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UK Housing Market

Average British House Price Reaches Record High: No Hope For Generation Stuck?

British renters experience 8.3% average increase over last 12 months, outpacing new let rental growth

Latest research from Rightmove has revealed that the average British house price reached a record high of £375,131 in May, reflecting a 0.8% monthly increase. This surge, equivalent to a £2,807 rise, is driven by pent-up demand from buyers who had paused their plans last year despite sustained high mortgage rates. Additionally, the number of sales agreed in the first four months of the year was 17% higher compared to the same period last year. These findings were released as tenants renewing an existing contract in Britain typically saw their rent rise by an average of 8.3% over the last 12 months, outpacing rental growth on newly let properties. This news continues to destroy the morale of Generation Stuck – those Brits currently unable to buy a home and leave the rental market – with data from Cornerstone Tax – the UK’s leading property tax experts – revealing that a staggering 42% of renters fear that they will be stuck renting of the rest of their lives.

  • 19% of tenants have experienced having to change rental properties more than five times in five years because of landlords and not through any fault of theirs

  • 17% of tenants say that they have lost out on a property they wanted to rent in the last two years due to a bidding war

  • 15% of landlords say that they are considering selling up due to rising costs

  • 18% of Brits say they were about to become a buy-to-let landlord, but the increased rules and regulations dissuaded them from doing so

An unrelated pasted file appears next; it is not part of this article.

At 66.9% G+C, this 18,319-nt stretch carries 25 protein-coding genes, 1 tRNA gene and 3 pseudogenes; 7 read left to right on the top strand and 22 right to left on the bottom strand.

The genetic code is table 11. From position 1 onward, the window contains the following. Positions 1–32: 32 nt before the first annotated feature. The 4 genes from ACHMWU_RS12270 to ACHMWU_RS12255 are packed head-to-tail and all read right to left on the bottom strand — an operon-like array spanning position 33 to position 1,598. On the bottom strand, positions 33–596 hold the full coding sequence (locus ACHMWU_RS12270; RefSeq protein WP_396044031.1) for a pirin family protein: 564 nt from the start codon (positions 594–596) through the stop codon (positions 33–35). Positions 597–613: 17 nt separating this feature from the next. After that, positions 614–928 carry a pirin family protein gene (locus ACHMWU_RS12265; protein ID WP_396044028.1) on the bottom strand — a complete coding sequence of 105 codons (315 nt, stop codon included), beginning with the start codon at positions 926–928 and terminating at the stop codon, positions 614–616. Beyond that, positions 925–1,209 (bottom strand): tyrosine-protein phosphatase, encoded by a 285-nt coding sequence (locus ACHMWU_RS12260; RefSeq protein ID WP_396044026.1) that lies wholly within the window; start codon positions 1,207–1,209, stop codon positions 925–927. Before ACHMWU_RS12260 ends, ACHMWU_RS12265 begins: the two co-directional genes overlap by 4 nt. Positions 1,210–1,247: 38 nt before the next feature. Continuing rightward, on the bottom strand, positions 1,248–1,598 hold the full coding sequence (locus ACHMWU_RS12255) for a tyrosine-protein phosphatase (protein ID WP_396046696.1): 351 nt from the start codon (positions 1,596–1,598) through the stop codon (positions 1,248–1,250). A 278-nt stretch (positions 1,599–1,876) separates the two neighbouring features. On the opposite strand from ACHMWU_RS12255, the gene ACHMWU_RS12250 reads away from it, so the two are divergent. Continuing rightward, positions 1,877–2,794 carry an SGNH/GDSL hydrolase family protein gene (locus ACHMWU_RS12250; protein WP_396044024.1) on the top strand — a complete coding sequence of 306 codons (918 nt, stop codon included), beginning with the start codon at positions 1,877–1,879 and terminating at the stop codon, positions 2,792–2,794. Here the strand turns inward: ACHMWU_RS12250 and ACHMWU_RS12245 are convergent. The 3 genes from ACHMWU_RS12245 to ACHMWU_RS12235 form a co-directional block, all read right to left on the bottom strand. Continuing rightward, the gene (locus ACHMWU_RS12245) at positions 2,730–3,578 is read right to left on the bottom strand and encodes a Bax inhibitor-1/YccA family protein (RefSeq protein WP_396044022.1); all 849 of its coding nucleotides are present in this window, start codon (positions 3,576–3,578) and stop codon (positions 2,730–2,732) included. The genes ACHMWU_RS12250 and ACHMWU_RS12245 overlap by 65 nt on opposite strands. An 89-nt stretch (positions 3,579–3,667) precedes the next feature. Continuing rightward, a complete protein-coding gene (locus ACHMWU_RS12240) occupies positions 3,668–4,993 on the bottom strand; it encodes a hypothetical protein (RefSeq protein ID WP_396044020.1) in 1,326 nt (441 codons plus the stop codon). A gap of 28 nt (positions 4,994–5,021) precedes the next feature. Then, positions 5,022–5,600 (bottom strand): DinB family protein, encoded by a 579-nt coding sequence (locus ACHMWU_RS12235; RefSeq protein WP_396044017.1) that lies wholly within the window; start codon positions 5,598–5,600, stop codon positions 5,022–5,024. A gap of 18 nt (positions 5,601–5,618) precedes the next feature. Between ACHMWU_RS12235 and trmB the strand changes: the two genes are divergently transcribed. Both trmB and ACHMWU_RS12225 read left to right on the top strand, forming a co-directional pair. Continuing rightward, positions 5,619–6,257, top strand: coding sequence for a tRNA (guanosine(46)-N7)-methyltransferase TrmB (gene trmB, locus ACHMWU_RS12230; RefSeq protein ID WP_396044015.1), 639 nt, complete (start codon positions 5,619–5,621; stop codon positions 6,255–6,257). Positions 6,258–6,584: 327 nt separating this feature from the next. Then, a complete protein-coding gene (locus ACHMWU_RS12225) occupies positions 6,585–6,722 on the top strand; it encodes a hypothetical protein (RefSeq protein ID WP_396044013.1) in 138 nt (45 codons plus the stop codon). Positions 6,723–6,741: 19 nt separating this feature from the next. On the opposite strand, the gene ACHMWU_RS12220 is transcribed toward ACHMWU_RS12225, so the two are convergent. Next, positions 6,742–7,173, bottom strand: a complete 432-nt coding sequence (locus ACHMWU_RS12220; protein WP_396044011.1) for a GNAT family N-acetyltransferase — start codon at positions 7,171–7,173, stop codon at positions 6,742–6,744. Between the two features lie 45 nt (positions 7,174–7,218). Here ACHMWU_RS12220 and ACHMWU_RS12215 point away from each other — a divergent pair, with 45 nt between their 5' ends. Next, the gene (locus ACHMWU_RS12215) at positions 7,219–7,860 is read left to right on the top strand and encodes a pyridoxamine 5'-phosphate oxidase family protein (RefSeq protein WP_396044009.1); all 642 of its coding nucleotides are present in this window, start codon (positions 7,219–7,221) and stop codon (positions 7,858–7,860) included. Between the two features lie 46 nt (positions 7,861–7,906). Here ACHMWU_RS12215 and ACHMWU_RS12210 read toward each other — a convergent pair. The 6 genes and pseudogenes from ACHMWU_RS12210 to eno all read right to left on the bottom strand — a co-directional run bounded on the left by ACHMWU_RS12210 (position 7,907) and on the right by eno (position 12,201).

David Hannah, Group Chairman of Cornerstone, highlights that whilst clear affordability issues remain in the housing market, speculation of an interest rate cut later in the year could mean that there is a glimmer of hope on the horizon for those currently stuck in the perpetual cycle of renting. Cornerstone’s research report highlights the dire need for change in the rental market, which has been marred by rising prices and increased competition. Notably, 17% of tenants report losing out on their desired rental properties due to bidding wars within the last two years. The situation is also desperate for those who are lucky enough to secure a property, with a staggering 19% of Brits saying they have had to change rental properties more than five times in five years because of landlords and not through any fault of their own.

The escalating cost of renting has been a significant driver of change in the rental market, with the average cost of rent increasing by 8.3% over 2023; a figure buttressed by soaring interest rates and landlords passing on their escalating expenses to tenants. As a result, 15% of buy-to-let landlords have decided to exit the sector, as revealed by Cornerstone's research. The tax advisory firm cites the mounting costs as a primary reason for selling their rental properties. Furthermore, the survey uncovers that 18% of potential buy-to-let landlords have been discouraged from entering the market due to increased regulations and rules. This growing reluctance of buy-to-let landlords to enter the market will only serve to exacerbate the supply and demand issues which are currently causing upward pressure on prices and bidding wars due to the lack of stock.

Group Chairman of Cornerstone, David Hannah comments:

“The relentless surge in interest rates by the Bank of England last year severely compromised the affordability of mortgages and affected buyers' spending capacity. Yet, amid this challenging landscape, the latest report from Halifax may provide those stuck in the rental market with a glimmer of hope. Speculated interest rate cuts and the first recorded drop in house prices in six months, may suggest that affordability issues could subside towards the end of the year and early 2025. So, while the road ahead may seem uncertain, it's important to remember that even in the face of a challenging market, the property market can adapt and rebound, offering opportunities for those who remain vigilant and strategic.”

David Hannah, Group Chairman
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